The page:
Every week, WoW Insider brings you Gold Capped, in which Fox Van Allen and Basil "Euripides" Berntsen aim to show you how to make money on the auction house. Capitalism is the best, and communism is for dirty, Soviet-sympathizing hippies. If you disagree, email Fox or tweet him @foxvanallen so you can be added to the CIA's "list."
When I was leveling my first-ever shadow priest, I instinctively took the tailoring as one of my two main professions. I did it because I was leveling a cloth-wearing class and thought it'd be easier if I could make my gear. It never really occurred to me that I could actually make money through tailoring.
Of course, after exploring the auction house and learning more about my server's economy, I realized that I could make money with tailoring -- and in a number of different ways, to boot. It wasn't easy money, to be sure; tailoring had a lot of weird quirks that made making a lot of money challenging. It doesn't help that there are plenty of tailoring items being listed on the auction house at a price well below the material cost, either.
Sourcing your materials
For the most part, there aren't any "cloth farmers." You'll seldom, if ever, find a person selling 20 stacks of Embersilk Cloth at a time the way you might find someone selling Whiptail or Elementium Ore. It's usually much smaller quantities from a much larger number of people -- after all, everyone gets cloth drops if they're out running content, but not everyone has a use for the stuff.
Finding a large quantity of cloth at a competitive price can be difficult if you rely on the auction house alone. That leaves you a couple of options:
Farm it up yourself. It's slow and not very sexy, but there are a few areas where you can get a lot of cloth relatively quickly, if you have the stomach for repetitive killing. The Restless Front area of Tol Barad can be lucrative (if Finish the Job is not the daily), especially with many of the humanoid mobs there at low health. Just remember to use a Potion of Treasure Finding if you're going to be farming mobs like this for an extended period of time; it does work in Tol Barad. At the end of the day, there are plenty of places out there with gobs of humanoids. Find one that doesn't have any competition for mobs, and you're golden.
Talk to your guild. Barking in trade and trying to find cloth farmers typically isn't as effective as talking to the people you already know. If your guild has a forum, go there and tell them you're willing to buy any quantity of cloth COD. So long as you're offering a competitive price, it's a win-win -- all that extra cloth would have just wound up going to the auction house (or worse yet, to a vendor).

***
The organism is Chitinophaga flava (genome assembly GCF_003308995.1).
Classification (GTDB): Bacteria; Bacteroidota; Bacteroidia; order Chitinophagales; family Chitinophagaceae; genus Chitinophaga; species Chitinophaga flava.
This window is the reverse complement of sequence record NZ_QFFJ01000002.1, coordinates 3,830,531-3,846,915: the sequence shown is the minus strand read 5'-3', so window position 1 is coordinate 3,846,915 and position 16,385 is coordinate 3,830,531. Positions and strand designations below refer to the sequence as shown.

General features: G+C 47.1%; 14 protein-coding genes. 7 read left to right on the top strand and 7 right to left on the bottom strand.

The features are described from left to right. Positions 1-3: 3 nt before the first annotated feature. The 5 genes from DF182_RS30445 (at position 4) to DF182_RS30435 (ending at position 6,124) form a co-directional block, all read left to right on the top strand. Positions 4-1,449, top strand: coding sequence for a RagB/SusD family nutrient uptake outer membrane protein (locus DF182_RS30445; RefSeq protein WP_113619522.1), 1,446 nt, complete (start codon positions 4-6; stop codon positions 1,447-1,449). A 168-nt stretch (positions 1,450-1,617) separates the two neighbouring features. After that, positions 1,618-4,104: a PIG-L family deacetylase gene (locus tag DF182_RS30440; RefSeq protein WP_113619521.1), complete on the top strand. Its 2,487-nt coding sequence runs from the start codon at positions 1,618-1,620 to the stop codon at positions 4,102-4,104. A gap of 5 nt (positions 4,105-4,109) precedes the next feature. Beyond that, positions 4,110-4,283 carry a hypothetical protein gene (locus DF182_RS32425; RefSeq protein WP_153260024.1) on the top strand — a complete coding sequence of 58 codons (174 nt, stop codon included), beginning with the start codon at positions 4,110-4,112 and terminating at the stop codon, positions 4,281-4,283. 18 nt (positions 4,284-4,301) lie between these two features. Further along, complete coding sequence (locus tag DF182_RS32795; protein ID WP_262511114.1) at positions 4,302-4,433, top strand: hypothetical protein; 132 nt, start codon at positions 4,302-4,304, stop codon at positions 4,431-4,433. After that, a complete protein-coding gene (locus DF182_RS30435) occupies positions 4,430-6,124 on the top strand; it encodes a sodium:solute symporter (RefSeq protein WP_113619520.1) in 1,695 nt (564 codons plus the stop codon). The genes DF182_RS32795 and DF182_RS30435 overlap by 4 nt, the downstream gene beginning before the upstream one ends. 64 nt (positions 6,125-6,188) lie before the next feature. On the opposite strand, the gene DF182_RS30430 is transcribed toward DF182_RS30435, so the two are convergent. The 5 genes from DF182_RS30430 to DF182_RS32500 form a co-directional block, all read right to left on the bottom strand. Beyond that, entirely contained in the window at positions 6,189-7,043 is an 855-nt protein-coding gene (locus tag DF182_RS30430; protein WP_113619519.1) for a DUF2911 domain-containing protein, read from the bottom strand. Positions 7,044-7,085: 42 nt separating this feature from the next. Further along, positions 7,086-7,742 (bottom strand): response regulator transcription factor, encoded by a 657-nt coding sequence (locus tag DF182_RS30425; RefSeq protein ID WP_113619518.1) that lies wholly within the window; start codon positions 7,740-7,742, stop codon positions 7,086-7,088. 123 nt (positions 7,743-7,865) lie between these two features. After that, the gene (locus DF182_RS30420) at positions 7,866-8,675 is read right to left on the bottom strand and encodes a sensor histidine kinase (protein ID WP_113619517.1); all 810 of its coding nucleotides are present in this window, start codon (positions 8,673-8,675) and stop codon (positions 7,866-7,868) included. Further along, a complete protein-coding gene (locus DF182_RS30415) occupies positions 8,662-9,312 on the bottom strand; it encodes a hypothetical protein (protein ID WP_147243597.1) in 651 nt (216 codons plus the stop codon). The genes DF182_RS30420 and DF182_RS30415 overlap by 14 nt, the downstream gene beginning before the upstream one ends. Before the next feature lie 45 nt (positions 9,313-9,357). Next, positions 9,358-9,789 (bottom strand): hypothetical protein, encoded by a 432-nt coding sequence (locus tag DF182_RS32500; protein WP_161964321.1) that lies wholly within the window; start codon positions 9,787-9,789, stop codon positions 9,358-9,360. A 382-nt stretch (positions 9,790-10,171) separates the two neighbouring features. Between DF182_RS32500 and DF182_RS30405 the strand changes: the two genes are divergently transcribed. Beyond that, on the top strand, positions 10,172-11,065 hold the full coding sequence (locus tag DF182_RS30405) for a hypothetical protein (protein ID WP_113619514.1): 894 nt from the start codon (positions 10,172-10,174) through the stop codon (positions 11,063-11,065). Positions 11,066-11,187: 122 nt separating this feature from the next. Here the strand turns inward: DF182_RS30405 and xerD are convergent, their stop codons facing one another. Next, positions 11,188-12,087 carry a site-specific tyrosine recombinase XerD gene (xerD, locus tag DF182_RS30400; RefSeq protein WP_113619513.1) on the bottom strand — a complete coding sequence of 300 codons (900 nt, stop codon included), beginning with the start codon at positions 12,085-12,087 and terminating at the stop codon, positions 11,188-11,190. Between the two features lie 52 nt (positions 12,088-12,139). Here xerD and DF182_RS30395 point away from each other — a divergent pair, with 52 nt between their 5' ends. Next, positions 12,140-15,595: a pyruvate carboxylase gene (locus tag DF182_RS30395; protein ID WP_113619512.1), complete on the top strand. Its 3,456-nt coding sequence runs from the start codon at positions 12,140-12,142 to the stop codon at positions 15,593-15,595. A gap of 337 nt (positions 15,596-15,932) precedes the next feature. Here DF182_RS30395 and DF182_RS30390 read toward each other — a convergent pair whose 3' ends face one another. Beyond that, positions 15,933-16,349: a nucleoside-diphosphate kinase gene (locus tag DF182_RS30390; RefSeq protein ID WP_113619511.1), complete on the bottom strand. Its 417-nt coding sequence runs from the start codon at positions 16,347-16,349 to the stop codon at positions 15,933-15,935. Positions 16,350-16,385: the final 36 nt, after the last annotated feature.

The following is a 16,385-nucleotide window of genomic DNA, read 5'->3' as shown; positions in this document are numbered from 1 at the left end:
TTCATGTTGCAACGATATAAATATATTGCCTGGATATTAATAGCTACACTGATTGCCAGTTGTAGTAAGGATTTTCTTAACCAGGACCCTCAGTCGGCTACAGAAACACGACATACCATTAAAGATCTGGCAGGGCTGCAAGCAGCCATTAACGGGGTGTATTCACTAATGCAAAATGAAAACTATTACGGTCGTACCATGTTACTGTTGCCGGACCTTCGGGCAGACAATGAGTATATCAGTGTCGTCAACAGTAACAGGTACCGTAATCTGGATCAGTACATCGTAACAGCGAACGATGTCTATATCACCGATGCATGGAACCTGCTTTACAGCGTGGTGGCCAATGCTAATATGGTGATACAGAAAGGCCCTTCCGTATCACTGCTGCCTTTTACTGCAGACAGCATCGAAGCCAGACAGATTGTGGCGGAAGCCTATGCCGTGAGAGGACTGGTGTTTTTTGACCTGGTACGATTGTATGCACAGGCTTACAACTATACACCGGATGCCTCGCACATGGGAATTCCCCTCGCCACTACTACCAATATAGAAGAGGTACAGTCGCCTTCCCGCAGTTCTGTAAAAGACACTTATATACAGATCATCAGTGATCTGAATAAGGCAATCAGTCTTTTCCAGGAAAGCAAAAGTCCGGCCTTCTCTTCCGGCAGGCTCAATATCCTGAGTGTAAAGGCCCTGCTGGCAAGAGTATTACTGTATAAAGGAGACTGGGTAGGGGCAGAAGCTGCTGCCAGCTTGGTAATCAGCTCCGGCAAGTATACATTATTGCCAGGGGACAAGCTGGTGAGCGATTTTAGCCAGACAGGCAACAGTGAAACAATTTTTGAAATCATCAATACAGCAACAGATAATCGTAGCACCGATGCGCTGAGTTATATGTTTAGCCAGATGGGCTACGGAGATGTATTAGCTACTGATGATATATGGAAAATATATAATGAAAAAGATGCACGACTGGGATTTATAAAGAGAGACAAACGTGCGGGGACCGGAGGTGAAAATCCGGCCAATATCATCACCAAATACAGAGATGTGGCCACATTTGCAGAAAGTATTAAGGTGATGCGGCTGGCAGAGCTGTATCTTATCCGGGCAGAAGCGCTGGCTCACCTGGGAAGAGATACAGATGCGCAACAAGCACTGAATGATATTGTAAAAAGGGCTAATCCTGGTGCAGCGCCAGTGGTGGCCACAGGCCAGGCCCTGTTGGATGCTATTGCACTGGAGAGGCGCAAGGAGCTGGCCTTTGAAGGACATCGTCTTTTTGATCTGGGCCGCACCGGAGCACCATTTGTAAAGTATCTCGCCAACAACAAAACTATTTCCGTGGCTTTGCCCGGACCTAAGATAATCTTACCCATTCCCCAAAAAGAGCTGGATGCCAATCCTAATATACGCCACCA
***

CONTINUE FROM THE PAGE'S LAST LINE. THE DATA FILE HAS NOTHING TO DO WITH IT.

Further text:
The rest of the stuff you'll need for tailoring are much easier to get. Volatiles are on the auction house in much greater quantity. Alternatively, Volatile Earth can be bought directly from miners and jewelcrafters, Volatile Life can be bought from herbalists, and Volatile Fire can be bought from those poor suckers obsessing over Molten Front dailies.
Oh, and this should go without saying, but if you're not a tailor, don't bother trying to go around and intentionally farm for cloth. We tailors have the benefit of Northrend Cloth Scavenging, which increases the amount of Embersilk Cloth that drops by a rather dramatic factor, too.
But what do I make?
Okay, so you've got all your guildies sending you cloth, you're buying out the cheap auctions, and you're doing a little bit of farming (or maybe you're just running your dailies). It's time to decide what to make.
On the most basic of levels, the first thing you should make are Bolts of Embersilk Cloth. Just about everything worth making requires them. And for those looking for every market to play in, it can be surprisingly profitable to buy Embersilk Cloth, convert it to Bolts, and then sell them on the AH at a markup.
A lot of low-level tailoring craftables do sell. Blue-quality items (check to make sure they're not bind-on-pickup before crafting) are snapped up by twinks, often at huge markups. Roleplaying items always sell at large markups, even on non-roleplaying realms.
Your real moneymakers, though, will be Cataclysm-level gear. (Surprise, surprise!) There are three ways to play this market: bags, PVP gear, and Dreamcloth gear.
The Cataclysm bag market
Some of the best-selling tailoring items have traditionally been bags. New alts are made all day long, so these bags will sell all day long, too. Everyone needs to buy or make them at some point, without exception. Demand for bags is exceptionally strong at all times (though never stronger than in the beginning of an expansion).
Netherweave Bags, the 16-slot BC era bags have always been strong sellers on my realm. Netherweave is quite inexpensive to obtain -- the only real investment here is time, since these things take 15 seconds each to craft. You can really only make a small handful of gold making these -- 5g on my realm -- but you can generally make and sell these all day long. The demand is near infinite, mostly from players unwilling to commit significant sums of money to gearing up a low-level alt.